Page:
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SCUTTLEBUTT 3623 - Friday, June 29, 2012

Scuttlebutt is published each weekday with the support of its sponsors,
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Today's sponsors: Pure Yachting and Henri Lloyd.

By Justin Long
On a warm Thursday afternoon this past spring, the Captain and I set on our way out of Miami, hindered only slightly by the releasing of a Marlins game. We were off to race his boat in St. Thomas' Carnival Regatta.

The US Virgin Islands greets us with free rum and an island Jeep equipped with a dog. The Jeep, rich with character, is owned by the other partner in the boat. Complete with a 2x4 keeping the front seats from folding back, rust holes in all floors, and an overwhelming stench of gasoline wafting up from beneath, she is our chariot for the weekend.

The Captain throws caution to the wind, lights a smoke as we proceed down the road. Arriving at a bar in Red Hook, I am confronted with more rum choices than I have ever had before. No ginger beer leads to a Rum and Ting, followed by many more of similar consistency. On a bumpy Jeep ride home to our bungalow, we discuss the condition of the boat where the status was claimed to be it "looks good".

Two days until the regatta...

After half an hour of dinghy repairs, I get to see what "looks good" means to Captain. Two hundred plus gallons of water slosh in the bilge from eight months of accumulated rain. The floorboards had sequestered into mud, emitting the stench of low tide, with both the 3DL jib and spinnakers immersed in this brine. A friendly passer-by joked they had cut the anchor line weeks ago, but the bottom growth had held her in place.

We assess the situation and decide to head to shore for supplies. After a trip to Kmart we return with the essentials: gallon of bleach, brillo pads, paint scraper, 6 pack, bucket, and an extra helper. The distressed J/29 known as Matador got her interior bleach bathed and bailed dry. The bottom got scraped clean. The sails got tied to the life line and thrown overboard to let the tide work some of the grime off. By 5pm we were ready for a drink. We had her looking and smelling substantially better, and had our list of chores set for the following day.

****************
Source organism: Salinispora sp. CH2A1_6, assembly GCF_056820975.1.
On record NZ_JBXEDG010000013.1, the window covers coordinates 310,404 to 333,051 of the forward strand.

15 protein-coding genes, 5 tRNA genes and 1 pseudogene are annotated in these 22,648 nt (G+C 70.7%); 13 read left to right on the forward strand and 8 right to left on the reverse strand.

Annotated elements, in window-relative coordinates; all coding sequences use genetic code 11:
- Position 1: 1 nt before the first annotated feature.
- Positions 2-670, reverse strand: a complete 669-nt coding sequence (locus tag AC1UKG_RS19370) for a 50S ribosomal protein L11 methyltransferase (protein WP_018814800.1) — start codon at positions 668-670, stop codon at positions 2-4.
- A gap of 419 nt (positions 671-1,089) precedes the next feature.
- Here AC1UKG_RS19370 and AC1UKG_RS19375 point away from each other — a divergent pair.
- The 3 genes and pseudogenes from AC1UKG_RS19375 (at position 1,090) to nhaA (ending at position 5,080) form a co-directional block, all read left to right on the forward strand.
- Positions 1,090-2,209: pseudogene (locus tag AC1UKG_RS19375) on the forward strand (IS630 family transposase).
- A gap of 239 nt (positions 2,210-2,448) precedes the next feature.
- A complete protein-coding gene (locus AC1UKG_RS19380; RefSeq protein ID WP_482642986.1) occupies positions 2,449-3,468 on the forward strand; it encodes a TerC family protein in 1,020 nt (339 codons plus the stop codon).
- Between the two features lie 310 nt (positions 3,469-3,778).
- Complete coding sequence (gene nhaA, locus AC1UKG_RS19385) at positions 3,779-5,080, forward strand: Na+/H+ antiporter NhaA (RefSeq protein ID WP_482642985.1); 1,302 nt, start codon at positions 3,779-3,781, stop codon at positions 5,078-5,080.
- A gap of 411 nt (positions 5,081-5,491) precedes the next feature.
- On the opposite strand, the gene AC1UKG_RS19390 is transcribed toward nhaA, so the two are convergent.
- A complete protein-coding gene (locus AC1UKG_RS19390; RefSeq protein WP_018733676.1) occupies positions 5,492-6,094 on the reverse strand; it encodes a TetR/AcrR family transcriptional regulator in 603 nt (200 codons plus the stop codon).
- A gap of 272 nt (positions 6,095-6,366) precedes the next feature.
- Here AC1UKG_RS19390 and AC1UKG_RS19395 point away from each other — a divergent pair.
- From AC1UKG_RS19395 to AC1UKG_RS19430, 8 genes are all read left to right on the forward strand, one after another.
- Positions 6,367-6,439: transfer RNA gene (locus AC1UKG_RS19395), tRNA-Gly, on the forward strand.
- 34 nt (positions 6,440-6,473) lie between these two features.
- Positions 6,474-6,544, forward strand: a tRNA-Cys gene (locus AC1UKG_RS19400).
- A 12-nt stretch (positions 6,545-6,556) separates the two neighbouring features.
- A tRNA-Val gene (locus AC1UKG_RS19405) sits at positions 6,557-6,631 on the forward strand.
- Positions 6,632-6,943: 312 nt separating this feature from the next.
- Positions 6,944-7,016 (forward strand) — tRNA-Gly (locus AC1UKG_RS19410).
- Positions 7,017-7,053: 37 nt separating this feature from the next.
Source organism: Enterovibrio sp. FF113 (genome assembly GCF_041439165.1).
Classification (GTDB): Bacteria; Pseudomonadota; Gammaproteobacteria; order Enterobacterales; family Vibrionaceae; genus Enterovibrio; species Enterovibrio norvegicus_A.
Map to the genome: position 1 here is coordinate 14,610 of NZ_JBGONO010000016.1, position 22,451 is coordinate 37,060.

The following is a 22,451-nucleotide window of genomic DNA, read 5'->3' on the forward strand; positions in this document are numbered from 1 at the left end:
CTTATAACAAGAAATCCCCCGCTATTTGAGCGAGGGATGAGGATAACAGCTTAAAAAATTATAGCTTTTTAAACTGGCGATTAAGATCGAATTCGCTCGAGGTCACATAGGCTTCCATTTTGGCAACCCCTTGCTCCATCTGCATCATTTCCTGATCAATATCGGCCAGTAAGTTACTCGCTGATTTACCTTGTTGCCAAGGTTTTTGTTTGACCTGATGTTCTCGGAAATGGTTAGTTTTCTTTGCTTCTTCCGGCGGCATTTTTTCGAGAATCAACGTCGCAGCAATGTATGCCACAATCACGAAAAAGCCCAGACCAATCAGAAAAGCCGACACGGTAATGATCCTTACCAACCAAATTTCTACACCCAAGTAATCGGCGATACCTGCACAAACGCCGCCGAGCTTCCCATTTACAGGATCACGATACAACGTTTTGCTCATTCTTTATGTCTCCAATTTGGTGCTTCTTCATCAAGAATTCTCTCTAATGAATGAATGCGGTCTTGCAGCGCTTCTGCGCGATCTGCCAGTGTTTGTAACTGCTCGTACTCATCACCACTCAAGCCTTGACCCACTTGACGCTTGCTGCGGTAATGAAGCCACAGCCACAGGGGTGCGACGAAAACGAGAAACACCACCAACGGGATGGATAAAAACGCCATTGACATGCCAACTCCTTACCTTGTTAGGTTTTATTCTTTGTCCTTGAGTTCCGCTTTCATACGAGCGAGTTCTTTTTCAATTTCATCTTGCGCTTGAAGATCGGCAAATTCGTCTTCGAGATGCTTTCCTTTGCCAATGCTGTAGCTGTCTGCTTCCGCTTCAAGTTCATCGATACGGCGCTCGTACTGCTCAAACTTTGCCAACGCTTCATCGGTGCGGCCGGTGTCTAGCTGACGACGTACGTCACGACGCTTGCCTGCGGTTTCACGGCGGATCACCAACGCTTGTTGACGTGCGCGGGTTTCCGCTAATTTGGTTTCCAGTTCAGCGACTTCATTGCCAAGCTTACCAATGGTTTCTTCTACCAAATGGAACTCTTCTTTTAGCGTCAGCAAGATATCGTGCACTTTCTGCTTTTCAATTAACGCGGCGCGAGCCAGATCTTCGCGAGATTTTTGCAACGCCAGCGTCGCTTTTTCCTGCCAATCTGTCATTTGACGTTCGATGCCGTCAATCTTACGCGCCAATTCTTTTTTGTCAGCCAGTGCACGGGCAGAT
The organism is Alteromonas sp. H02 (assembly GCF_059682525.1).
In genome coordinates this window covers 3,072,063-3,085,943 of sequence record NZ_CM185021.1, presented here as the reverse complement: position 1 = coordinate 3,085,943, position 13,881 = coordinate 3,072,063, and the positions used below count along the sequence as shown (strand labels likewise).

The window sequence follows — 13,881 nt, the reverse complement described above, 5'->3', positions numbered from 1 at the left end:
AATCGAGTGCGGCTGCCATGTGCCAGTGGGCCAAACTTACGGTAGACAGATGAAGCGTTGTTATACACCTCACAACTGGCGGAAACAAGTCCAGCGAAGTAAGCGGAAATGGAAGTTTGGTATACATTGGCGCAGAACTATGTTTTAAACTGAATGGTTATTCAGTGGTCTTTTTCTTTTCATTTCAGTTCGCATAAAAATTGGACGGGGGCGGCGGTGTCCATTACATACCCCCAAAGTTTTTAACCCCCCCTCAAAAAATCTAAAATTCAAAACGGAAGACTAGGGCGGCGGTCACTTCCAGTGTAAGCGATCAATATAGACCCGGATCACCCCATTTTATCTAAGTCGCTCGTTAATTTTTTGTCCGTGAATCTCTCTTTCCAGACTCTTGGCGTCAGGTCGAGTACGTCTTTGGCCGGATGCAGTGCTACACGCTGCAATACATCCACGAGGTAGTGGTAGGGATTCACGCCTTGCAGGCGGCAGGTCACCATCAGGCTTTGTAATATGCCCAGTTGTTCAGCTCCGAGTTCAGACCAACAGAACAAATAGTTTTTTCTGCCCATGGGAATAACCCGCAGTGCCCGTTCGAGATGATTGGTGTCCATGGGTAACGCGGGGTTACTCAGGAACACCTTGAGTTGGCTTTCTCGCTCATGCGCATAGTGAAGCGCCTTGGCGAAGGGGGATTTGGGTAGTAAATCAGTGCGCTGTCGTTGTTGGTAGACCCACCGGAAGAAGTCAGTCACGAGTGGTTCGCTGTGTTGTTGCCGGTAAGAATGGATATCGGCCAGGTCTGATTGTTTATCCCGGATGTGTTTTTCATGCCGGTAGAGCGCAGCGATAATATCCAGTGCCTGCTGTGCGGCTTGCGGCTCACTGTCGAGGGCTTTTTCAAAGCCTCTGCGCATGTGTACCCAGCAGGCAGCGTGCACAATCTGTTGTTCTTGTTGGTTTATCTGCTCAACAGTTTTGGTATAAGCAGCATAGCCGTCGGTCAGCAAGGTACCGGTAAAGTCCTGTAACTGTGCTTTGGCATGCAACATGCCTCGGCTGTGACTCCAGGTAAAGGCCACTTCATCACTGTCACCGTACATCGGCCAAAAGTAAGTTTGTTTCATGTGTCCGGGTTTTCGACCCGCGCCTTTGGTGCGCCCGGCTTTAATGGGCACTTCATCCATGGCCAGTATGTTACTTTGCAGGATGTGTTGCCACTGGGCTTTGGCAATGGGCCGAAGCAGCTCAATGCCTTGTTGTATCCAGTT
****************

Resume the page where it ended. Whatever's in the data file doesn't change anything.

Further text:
One day until the regatta...

Read on:

Newport, RI (June 28, 2012) - It was a frenetic opening day of racing at the AC World Series in Newport, the sixth and final stop on the global international circuit.

Conditions were tricky to start the day, with the forecast sea breeze not having filled in by race time at noon. With the sea breeze then beginning to build ahead of the match racing, anticipation was high for an action-packed afternoon. The thousands of fans lining the shoreline at Fort Adams and crowding the race course boundaries with spectator boats on Narragansett Bay were not disappointed.

The schedule started with one fleet race, which was used to seed the eight teams for the quarterfinal match race pairings.

The results from Thursday find overall World Series leader, Oracle Team USA's Jimmy Spithill, having extended his lead, while his nearest rival, Kiwi team skipper Dean Barker, saw his season championship hopes diminish with a dramatic and unexpected capsize (photos:

Friday's program has the one race Match Racing Semifinals, followed by a single fleet race. Racing starts at 14:36 EDT and is live on -- Full story:

Competitors: Team (Country), Helm (Citizenship)
Artemis Racing (SWE), Terry Hutchinson (USA)